- In April 2005, designations became effective for 39 metropolitan areas not attaining the 1997 fine particle standards. These areas include all or part of 208 counties, with a population of 88 million.
- Interested parties can download the notice from EPA's web site on the Internet at: https://www.epa.gov/pm/.
- Today’s action and other background information are also available electronically from www.regulations.gov, EPA’s electronic public docket and comment system, or in hard copy at EPA’s Air and Radiation Docket and Information Center, Environmental Protection Agency, Room 3334 Constitution Avenue, NW, Washington, D.C., (Docket ID No. EPA-HQ-OAR-2003-0062). The Public Reading Room is open from 8:30 a.m. to 4:30 p.m., Monday through Friday, excluding legal holidays. The telephone number for the Public Reading Room is (202) 566-1744, and the telephone number for the Air and Radiation Docket and Information Center is (202) 566-1742.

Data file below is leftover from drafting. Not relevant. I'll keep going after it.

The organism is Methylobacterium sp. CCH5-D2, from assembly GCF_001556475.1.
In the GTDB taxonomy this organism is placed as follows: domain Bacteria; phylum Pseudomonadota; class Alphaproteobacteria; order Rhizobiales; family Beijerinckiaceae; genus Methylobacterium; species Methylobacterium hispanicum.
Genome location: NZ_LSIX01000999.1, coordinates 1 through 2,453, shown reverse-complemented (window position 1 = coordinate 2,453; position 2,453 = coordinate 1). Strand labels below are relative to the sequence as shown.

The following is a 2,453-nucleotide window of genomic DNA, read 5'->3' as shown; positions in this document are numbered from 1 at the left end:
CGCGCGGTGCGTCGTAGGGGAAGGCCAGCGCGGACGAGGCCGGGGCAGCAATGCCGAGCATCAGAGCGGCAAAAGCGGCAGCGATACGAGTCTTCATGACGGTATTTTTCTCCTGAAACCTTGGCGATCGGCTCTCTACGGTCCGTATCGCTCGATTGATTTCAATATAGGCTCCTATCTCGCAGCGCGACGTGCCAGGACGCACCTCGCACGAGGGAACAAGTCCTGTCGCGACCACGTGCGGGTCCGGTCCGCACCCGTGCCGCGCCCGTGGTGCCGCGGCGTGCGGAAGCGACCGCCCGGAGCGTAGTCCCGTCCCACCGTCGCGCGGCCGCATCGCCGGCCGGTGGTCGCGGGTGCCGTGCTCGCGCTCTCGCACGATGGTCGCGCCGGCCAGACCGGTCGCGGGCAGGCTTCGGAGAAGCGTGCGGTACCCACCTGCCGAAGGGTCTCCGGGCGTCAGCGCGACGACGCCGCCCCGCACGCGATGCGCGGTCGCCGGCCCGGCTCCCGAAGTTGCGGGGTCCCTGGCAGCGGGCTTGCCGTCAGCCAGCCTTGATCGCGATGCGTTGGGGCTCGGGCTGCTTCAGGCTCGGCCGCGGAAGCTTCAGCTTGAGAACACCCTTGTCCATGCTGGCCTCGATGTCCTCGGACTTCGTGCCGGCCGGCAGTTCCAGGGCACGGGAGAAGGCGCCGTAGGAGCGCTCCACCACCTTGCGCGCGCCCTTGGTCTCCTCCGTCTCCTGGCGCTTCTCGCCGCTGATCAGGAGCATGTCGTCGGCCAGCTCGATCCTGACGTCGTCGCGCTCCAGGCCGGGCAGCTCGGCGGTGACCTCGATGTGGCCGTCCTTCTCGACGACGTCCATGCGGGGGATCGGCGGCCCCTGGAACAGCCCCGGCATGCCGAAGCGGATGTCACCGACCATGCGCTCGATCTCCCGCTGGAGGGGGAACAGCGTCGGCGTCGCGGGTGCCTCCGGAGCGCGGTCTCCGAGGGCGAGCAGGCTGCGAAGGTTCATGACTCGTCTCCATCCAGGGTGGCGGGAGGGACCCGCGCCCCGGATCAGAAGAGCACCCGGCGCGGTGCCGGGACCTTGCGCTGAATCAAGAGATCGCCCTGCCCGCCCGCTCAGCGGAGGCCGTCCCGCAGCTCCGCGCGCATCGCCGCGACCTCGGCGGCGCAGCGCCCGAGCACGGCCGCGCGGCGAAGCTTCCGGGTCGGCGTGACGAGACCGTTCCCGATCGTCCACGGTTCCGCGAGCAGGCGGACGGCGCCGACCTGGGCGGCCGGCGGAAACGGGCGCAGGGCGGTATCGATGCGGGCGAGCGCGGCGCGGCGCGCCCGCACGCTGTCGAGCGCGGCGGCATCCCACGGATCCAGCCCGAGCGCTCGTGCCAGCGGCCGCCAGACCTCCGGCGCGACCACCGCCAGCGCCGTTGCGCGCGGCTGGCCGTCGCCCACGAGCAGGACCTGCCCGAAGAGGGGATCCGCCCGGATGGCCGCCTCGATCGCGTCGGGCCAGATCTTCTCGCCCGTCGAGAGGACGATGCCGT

- This final rule does not include new source review (NSR) requirements for the PM2.5 standards. These requirements will be addressed in a separate rulemaking. For more information, contact Raj Rao at (919) 541-5344, email@example.com.
- For additional information, visit the EPA’s website at: https://www.epa.gov/air/particles/implement.html or contact the following individuals at the EPA’s Office of Air Quality Planning and Standards: Rich Damberg (919) 541-5592, firstname.lastname@example.org.